March is Women’s History Month

Womenshistorymonth Assets Wh DiversityPurple, white and gold were the colors of the U.S. suffrage movement – standing for loyalty, purity and hope, respectively.

The month of March is set aside as a time to celebrate the many contributions of women to society and learn more about what can be done to improve gender equality. Women’s History Month is celebrated in the United States from March 1 to 31, and March 8 is recognized as International Women’s Day. 

The Gender Relations Center is hosting two events in conjunction with the observances:

In addition, each March, the Office of Public Affairs and Communications produces a Women Lead feature profiling the achievements of members of the Notre Dame community.  The 2021 series focuses on women who are challenging the status quo in their respective fields.  

In a 1980 message to the nation recognizing Women’s History Week, the precursor to Women’s History Month, President Jimmy Carter wrote: “From the first settlers who came to our shores, from the first American Indian families who befriended them, men and women have worked together to build this nation. Too often the women were unsung and sometimes their contributions went unnoticed. But the achievements, leadership, courage, strength and love of the women who built America was as vital as that of the men whose names we know so well.”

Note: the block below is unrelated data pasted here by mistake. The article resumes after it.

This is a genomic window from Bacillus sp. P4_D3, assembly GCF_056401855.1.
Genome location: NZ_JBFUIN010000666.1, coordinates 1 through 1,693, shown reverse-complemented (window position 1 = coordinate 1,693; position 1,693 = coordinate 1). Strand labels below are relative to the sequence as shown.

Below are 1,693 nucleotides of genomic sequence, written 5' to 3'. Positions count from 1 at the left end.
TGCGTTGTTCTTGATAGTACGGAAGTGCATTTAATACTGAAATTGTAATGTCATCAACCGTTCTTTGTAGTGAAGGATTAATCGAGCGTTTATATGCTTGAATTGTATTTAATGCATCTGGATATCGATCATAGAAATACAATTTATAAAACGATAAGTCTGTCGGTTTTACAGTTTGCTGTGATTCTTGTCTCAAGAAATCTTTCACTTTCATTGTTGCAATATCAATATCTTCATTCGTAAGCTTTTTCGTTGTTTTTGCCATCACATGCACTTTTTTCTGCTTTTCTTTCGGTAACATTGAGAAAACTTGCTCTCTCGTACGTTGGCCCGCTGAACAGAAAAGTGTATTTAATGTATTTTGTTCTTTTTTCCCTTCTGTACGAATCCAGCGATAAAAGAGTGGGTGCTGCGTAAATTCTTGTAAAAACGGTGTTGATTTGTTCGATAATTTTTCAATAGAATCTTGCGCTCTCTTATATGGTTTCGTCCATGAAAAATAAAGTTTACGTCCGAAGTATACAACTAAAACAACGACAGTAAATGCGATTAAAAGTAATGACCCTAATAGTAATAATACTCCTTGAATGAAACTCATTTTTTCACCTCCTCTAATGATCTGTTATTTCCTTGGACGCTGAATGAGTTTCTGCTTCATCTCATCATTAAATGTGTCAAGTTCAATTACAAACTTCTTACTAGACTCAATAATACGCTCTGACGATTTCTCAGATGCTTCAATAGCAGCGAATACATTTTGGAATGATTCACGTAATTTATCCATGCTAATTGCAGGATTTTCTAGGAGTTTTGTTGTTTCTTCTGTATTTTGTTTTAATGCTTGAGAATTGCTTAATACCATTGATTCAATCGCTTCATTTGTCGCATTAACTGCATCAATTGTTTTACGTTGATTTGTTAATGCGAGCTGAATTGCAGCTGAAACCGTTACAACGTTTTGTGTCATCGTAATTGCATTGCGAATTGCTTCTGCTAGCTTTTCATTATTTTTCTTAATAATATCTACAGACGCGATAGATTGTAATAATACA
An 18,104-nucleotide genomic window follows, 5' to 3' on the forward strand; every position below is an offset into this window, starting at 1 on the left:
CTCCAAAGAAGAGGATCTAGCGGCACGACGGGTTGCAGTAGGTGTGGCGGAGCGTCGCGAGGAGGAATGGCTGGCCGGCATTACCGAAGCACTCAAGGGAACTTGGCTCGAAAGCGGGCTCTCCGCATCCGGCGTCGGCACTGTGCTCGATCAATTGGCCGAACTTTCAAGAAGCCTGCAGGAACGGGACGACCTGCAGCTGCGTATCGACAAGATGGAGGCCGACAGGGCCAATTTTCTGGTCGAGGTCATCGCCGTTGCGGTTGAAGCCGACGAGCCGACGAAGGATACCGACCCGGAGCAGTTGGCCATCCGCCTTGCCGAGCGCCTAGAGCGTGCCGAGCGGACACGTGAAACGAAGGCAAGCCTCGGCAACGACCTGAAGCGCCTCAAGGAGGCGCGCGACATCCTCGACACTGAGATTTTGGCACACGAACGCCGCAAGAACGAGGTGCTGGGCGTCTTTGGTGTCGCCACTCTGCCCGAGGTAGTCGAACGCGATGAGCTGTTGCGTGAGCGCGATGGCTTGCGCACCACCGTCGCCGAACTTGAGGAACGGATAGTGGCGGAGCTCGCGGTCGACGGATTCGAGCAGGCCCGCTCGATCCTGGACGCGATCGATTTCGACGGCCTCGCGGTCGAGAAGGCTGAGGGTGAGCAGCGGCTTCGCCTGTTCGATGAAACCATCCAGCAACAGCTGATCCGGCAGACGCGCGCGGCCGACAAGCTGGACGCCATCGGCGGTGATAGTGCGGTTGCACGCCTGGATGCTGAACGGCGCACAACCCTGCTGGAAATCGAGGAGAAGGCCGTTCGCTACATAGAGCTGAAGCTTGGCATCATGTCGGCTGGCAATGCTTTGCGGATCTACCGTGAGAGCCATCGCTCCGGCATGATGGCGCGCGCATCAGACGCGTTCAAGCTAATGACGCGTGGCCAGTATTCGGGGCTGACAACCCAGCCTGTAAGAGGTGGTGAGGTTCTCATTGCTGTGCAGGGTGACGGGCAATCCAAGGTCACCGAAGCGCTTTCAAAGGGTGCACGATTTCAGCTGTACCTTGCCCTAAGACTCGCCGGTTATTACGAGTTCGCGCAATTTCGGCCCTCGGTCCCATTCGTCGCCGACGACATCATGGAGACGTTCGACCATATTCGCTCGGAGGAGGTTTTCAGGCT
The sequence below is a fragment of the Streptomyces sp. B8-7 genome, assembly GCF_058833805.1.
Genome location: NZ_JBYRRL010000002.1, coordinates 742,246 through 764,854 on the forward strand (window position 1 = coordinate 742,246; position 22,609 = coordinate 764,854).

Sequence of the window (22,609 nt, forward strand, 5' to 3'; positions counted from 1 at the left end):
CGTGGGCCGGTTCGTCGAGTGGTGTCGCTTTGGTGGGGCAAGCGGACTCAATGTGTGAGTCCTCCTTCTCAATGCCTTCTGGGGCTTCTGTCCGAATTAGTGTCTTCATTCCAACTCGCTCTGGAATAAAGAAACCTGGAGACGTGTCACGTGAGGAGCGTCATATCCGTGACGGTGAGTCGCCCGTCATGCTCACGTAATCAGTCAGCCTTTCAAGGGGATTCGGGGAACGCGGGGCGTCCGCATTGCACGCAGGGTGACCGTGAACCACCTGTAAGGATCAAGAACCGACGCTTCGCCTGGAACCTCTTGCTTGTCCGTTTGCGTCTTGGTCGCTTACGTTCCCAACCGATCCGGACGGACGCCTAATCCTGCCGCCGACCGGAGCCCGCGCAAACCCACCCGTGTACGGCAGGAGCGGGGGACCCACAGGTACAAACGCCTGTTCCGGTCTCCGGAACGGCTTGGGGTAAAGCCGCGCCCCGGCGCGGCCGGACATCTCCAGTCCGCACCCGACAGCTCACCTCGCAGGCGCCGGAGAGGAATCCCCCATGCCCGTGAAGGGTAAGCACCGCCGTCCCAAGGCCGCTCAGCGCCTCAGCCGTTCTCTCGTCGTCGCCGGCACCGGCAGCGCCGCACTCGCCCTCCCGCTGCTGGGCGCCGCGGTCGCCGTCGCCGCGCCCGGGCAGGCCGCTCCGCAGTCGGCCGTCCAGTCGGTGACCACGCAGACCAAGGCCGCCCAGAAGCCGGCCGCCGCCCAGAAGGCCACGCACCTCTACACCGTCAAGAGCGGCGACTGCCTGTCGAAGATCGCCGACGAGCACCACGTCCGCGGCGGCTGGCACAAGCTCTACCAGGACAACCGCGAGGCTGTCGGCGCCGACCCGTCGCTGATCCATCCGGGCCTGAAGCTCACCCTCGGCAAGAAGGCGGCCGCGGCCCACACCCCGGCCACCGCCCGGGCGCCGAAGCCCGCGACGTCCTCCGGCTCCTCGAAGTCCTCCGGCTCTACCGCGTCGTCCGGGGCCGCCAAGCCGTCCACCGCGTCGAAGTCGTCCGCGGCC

March 8 was officially recognized as International Women’s Day by the United Nations in 1977. International Women’s Day was birthed from labor movements in the United States and across Europe in the early 1900s as well as various efforts championing civil, social, political and religious rights for women.  

Learn more about women’s contributions to American history with a resource toolkit from National Museum of Women’s History. And find out what 12 actions the United Nations recommends to help achieve gender equality at home, at work and in the community.